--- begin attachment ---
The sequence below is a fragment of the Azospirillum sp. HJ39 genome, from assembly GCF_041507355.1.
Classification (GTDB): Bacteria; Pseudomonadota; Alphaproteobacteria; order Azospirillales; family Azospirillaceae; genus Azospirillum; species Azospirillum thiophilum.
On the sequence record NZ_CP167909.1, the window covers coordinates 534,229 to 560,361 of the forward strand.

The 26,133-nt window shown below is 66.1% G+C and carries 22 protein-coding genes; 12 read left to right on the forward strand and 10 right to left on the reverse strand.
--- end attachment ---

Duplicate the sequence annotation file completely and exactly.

The sequence below is a fragment of the Azospirillum sp. HJ39 genome, from assembly GCF_041507355.1.
Classification (GTDB): Bacteria; Pseudomonadota; Alphaproteobacteria; order Azospirillales; family Azospirillaceae; genus Azospirillum; species Azospirillum thiophilum.
On the sequence record NZ_CP167909.1, the window covers coordinates 534,229 to 560,361 of the forward strand.

The 26,133-nt window shown below is 66.1% G+C and carries 22 protein-coding genes; 12 read left to right on the forward strand and 10 right to left on the reverse strand.